We were inspired by the lack of accessibility and/or accuracy of current options in both diagnosing and monitoring progress in Alzheimer's disease. The largest options that are currently available include radioactive biochemical trackers and brief cognitive impairment tests. We looked for an alternative to the current options and saw that most AD patients suffer from mild to severe cognitive impairment, which manifests itself as problems in language as the disease progresses. This makes language a quantifiable tracker of the progression of AD that is less invasive, time-consuming, and expensive than biochemical trackers and more accurate and specific than brief cognitive impairment tests.
What it does
Our app takes audio as input, processes the audio, and then produces graphs based on the processed data. First, to convert the audio to text, we are using Android’s built in speech to text feature. We then set up a WebSocket connection between our Java client and a Python server so we could send the audio transcript to our Python program. There, we use Python’s Natural Language toolkit, lexical richness, and Matplotlib to process the data. We started by removing stopwords and tokenizing all the text by word. Then we calculated type token ratio using NLTK and analyzed grammar using lexical richness. We also produced graphs of all of the data using Matplotlib. These graphs make it easy for users to understand the data and gauge their condition.
How we built it
Natural Language Processing We started by implementing NLTK, the natural language processing library that we relied on heavily to process the text transcript from the audio into meaningful chunks. We first processed the text into sentence tokens, which were then processed into word tokens that were tagged by part of speech by the pos_tag function. Now, we were able to identify the purpose of each word in the context of the sentence. To free up our spreadsheet from unnecessary data, we used filtering to remove words pre-categorized as stop words by NLTK. Using all of this information, we wanted to quantify the cohesion of sentences, so we used 5 separate measures to do this using the lexical richness library: word count, unique word count, type token ratio (TTR), root TTR, and corrected TTR. We then read all of this information into a CSV file and created bar graphs from this data.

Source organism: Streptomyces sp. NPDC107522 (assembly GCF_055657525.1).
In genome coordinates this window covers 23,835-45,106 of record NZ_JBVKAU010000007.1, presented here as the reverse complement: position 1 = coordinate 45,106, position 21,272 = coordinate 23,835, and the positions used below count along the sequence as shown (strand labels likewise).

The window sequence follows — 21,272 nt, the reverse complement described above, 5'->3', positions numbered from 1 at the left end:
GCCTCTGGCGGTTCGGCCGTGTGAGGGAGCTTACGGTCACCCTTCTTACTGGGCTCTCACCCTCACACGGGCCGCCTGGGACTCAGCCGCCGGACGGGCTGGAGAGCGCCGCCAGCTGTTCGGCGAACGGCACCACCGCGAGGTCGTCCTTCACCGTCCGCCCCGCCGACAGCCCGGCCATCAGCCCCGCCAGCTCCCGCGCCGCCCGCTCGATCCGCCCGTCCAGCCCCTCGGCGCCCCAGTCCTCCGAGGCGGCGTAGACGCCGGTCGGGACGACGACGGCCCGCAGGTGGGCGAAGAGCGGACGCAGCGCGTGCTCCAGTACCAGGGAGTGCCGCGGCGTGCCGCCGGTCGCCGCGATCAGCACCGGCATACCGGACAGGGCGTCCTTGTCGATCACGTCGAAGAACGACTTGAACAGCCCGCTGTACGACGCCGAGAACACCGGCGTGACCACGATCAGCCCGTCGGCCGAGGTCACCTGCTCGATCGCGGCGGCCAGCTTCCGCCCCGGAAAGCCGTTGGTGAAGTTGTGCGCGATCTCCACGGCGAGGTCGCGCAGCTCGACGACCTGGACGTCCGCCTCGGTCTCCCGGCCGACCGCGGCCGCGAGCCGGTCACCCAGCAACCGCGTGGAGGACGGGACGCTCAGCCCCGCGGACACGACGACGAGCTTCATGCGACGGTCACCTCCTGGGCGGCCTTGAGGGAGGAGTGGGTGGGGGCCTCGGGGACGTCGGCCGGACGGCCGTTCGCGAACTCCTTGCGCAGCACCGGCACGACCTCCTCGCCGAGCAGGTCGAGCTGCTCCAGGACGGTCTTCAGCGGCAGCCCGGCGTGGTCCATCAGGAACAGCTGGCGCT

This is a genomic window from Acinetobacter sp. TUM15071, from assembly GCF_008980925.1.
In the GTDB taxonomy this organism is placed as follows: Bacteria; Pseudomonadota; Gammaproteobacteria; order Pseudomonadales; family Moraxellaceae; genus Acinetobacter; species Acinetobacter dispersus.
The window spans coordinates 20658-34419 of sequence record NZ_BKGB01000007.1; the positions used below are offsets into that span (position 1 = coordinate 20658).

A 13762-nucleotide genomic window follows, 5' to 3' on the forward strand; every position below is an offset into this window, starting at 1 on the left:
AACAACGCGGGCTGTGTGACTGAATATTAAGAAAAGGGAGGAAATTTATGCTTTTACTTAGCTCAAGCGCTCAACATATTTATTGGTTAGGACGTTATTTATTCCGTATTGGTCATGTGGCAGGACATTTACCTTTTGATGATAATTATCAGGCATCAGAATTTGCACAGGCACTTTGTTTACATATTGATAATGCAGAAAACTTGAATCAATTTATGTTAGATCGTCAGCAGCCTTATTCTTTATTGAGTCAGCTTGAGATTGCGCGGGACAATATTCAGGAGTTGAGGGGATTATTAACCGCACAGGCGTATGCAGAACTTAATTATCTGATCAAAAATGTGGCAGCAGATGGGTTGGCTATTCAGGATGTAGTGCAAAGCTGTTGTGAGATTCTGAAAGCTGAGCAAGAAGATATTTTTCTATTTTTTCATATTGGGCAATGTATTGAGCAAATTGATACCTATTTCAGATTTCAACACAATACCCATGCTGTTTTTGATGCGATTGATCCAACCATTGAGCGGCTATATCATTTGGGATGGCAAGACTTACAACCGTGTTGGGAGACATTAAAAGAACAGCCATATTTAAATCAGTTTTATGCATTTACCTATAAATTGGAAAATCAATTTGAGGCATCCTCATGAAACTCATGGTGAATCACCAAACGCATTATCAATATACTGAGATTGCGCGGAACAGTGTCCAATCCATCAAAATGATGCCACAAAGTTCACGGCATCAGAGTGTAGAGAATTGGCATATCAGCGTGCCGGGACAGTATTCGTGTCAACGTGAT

WebSocket We set up a Python server and a Java client to easily send data back and forth between our Java and Python programs. We used Ngrok to create a URL for our server so our programs could communicate. The text converted from speech is stored in an ArrayList of strings. We created a new string and concatenated all of the words from the ArrayList to send the data more easily. We then passed our string as a parameter to our async task function to send the data to our python server.
App Interface We built our app interface using Android Studio. In our activity_main xml file, we included a toolbar with tabs so the user could switch between the input, data, and home screens on our app.
Challenges we ran into
We planned on using Python to easily process data, but we also wanted to use Java to be able to easily build our interface. This created a challenge for us, as we needed to be able to send data back and forth between our Java program and our Python program. This led us to look more into websockets, which would provide a channel for the data. First, we created our Python server using the Python websockets library. Then, we used Ngrok to connect our Python server to the internet. Creating our websocket client in Java took a little more time — we needed to be able to send and receive data in the background so our app would not freeze whenever data was being sent/received. To accomplish this, we created an async task to handle all of our websocket connections. This allowed us to have a fast and efficient app.
Accomplishments that we're proud of
We are proud that we were able to start working on a minimum viable product that we could build off of in the future to create a much more effective way for both caregivers and AD patients to keep healthy. Learning about natural language processing and how it could be implemented in real world scenarios allowed us to give back to our community, which we are very proud to be able to do. We were also able to expand our technical skills, exploring diff
What we learned
Throughout the duration of the hackathon, we developed both technical and soft skills. Technically, we explored the functionalities of various libraries, utilizing websockets and servers, and developing an app interface. We learned about how the semantics of a sentence can be quantified through values such as the type-token ratio. We delved into various techniques such as stemming, chunking, tokenization, lemmatization, and other ways where we could make sense of the order of different parts of speech. In soft skills, we learned to be persistent and delegate tasks and organize them as well, so we could create the most effective solution we could.
What's next for MetisTracker
In the future, we’d like to incorporate artificial intelligence into MetisTracker so it can suggest treatments and possible medication options to users of the app. Additionally, we’d like to be able to differentiate between different voices so the program can understand the context of a conversation and therefore analyze the data more accurately. We’d also like to integrate MetisTracker with the Google Maps API so caregivers/family members can track their patients location.